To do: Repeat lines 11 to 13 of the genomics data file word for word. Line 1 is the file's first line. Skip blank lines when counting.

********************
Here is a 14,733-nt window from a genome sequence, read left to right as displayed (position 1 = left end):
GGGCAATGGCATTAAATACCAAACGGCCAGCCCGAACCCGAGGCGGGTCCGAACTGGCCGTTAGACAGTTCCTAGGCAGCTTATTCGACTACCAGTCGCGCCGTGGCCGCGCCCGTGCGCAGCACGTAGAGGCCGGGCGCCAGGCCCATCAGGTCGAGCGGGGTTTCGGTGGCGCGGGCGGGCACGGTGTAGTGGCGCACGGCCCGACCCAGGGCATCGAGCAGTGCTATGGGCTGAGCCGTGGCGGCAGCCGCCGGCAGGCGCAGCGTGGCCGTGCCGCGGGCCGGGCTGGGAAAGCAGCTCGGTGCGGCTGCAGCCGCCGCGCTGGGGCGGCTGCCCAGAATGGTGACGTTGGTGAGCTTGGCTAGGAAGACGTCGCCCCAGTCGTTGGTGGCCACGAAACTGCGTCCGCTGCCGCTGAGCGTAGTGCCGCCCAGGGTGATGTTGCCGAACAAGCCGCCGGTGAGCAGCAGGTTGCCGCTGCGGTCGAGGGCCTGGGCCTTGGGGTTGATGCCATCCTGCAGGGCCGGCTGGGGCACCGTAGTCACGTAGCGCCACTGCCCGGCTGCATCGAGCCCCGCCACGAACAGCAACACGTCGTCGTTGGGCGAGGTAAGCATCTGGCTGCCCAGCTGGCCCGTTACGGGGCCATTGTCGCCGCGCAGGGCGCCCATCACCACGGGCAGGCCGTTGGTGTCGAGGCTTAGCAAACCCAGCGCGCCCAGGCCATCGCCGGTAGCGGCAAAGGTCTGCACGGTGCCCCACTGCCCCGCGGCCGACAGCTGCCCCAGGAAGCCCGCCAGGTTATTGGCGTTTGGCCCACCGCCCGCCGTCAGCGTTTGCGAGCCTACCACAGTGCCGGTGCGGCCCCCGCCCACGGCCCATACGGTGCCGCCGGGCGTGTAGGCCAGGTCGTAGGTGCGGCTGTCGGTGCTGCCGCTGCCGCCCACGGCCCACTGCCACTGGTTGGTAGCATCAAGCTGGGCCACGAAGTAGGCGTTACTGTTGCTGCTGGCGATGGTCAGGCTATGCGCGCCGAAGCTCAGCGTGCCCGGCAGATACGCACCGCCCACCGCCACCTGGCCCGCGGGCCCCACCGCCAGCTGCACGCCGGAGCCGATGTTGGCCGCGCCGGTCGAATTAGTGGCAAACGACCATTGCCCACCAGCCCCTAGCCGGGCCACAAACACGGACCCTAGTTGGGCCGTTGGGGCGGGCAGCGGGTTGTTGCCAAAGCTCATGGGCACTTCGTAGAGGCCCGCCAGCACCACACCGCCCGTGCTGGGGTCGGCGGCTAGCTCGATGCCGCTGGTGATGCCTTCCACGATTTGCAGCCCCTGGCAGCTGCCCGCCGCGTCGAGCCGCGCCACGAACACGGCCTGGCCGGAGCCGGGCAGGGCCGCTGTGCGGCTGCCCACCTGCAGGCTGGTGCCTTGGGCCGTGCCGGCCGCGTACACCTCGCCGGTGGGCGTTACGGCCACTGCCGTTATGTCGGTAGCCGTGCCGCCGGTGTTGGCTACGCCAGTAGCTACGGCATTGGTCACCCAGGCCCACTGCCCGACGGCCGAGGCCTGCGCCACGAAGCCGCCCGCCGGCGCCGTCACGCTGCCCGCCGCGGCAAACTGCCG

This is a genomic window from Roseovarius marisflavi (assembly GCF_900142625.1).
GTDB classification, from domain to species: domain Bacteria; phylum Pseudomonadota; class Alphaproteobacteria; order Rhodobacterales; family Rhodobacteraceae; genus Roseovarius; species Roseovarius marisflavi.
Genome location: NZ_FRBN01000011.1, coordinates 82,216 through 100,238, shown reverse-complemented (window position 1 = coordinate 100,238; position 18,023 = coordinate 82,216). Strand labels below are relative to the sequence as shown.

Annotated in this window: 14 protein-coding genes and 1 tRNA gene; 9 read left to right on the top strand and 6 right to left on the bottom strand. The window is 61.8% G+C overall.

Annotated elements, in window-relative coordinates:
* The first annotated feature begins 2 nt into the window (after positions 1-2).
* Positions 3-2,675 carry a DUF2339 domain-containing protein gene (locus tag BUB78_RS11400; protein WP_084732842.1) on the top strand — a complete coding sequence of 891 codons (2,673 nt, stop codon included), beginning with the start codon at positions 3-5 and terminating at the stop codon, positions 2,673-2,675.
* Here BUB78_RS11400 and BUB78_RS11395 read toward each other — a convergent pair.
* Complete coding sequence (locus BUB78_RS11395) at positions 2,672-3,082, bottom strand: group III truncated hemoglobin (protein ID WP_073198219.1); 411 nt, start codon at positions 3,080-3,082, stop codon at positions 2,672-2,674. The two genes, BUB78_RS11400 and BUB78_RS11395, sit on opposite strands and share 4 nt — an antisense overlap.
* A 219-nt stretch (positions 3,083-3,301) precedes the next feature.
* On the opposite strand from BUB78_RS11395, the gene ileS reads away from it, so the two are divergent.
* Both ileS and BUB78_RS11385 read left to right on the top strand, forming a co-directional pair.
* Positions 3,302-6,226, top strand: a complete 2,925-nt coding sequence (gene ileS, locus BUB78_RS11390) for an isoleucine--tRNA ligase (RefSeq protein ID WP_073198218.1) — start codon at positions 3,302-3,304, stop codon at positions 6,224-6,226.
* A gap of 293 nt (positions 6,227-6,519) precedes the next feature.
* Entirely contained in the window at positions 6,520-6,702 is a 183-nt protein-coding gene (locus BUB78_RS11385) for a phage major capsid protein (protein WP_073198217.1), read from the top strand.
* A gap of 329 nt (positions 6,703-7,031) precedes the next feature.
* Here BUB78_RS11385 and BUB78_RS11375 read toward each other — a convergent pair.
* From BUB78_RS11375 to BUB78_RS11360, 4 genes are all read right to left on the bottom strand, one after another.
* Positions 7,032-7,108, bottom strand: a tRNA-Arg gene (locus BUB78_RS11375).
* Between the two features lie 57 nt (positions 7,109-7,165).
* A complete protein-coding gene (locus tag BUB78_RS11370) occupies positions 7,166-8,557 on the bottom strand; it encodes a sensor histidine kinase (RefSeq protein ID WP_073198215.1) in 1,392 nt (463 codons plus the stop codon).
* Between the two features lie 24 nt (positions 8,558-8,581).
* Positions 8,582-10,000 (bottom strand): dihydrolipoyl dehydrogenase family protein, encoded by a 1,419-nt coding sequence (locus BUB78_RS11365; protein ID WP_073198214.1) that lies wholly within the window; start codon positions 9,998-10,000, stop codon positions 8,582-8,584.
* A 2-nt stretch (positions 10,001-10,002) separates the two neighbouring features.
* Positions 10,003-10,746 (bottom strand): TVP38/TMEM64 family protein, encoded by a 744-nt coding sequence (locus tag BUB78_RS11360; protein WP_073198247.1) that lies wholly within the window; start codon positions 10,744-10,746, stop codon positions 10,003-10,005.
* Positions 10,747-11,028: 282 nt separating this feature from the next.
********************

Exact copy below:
* Complete coding sequence (locus BUB78_RS11395) at positions 2,672-3,082, bottom strand: group III truncated hemoglobin (protein ID WP_073198219.1); 411 nt, start codon at positions 3,080-3,082, stop codon at positions 2,672-2,674. The two genes, BUB78_RS11400 and BUB78_RS11395, sit on opposite strands and share 4 nt — an antisense overlap.
* A 219-nt stretch (positions 3,083-3,301) precedes the next feature.
* On the opposite strand from BUB78_RS11395, the gene ileS reads away from it, so the two are divergent.